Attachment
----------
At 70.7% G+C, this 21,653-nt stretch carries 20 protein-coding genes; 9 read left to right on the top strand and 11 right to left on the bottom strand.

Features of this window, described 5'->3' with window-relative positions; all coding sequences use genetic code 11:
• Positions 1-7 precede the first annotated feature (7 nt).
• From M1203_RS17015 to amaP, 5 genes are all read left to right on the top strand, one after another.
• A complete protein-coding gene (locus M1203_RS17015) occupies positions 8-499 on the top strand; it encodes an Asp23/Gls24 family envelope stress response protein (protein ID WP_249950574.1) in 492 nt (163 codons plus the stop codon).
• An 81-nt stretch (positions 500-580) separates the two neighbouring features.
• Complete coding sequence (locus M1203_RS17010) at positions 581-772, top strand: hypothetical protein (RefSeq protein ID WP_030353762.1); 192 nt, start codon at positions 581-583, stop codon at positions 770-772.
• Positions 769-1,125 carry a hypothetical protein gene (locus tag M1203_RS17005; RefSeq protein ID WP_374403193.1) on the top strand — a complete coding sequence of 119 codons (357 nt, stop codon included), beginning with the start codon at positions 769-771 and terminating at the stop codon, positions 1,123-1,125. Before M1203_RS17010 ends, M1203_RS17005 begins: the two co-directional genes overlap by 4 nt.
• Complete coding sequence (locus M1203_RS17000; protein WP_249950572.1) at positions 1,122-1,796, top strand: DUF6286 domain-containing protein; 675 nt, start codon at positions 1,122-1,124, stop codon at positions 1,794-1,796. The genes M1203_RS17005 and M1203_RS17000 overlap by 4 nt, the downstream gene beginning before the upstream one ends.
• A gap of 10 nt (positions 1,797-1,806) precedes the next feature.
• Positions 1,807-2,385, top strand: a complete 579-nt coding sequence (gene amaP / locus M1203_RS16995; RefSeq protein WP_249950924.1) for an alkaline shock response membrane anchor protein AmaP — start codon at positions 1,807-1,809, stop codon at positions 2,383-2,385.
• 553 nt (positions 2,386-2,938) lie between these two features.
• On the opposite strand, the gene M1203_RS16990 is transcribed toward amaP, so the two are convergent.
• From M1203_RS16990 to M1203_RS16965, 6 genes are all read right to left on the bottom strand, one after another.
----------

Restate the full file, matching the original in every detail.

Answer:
At 70.7% G+C, this 21,653-nt stretch carries 20 protein-coding genes; 9 read left to right on the top strand and 11 right to left on the bottom strand.

Features of this window, described 5'->3' with window-relative positions; all coding sequences use genetic code 11:
• Positions 1-7 precede the first annotated feature (7 nt).
• From M1203_RS17015 to amaP, 5 genes are all read left to right on the top strand, one after another.
• A complete protein-coding gene (locus M1203_RS17015) occupies positions 8-499 on the top strand; it encodes an Asp23/Gls24 family envelope stress response protein (protein ID WP_249950574.1) in 492 nt (163 codons plus the stop codon).
• An 81-nt stretch (positions 500-580) separates the two neighbouring features.
• Complete coding sequence (locus M1203_RS17010) at positions 581-772, top strand: hypothetical protein (RefSeq protein ID WP_030353762.1); 192 nt, start codon at positions 581-583, stop codon at positions 770-772.
• Positions 769-1,125 carry a hypothetical protein gene (locus tag M1203_RS17005; RefSeq protein ID WP_374403193.1) on the top strand — a complete coding sequence of 119 codons (357 nt, stop codon included), beginning with the start codon at positions 769-771 and terminating at the stop codon, positions 1,123-1,125. Before M1203_RS17010 ends, M1203_RS17005 begins: the two co-directional genes overlap by 4 nt.
• Complete coding sequence (locus M1203_RS17000; protein WP_249950572.1) at positions 1,122-1,796, top strand: DUF6286 domain-containing protein; 675 nt, start codon at positions 1,122-1,124, stop codon at positions 1,794-1,796. The genes M1203_RS17005 and M1203_RS17000 overlap by 4 nt, the downstream gene beginning before the upstream one ends.
• A gap of 10 nt (positions 1,797-1,806) precedes the next feature.
• Positions 1,807-2,385, top strand: a complete 579-nt coding sequence (gene amaP / locus M1203_RS16995; RefSeq protein WP_249950924.1) for an alkaline shock response membrane anchor protein AmaP — start codon at positions 1,807-1,809, stop codon at positions 2,383-2,385.
• 553 nt (positions 2,386-2,938) lie between these two features.
• On the opposite strand, the gene M1203_RS16990 is transcribed toward amaP, so the two are convergent.
• From M1203_RS16990 to M1203_RS16965, 6 genes are all read right to left on the bottom strand, one after another.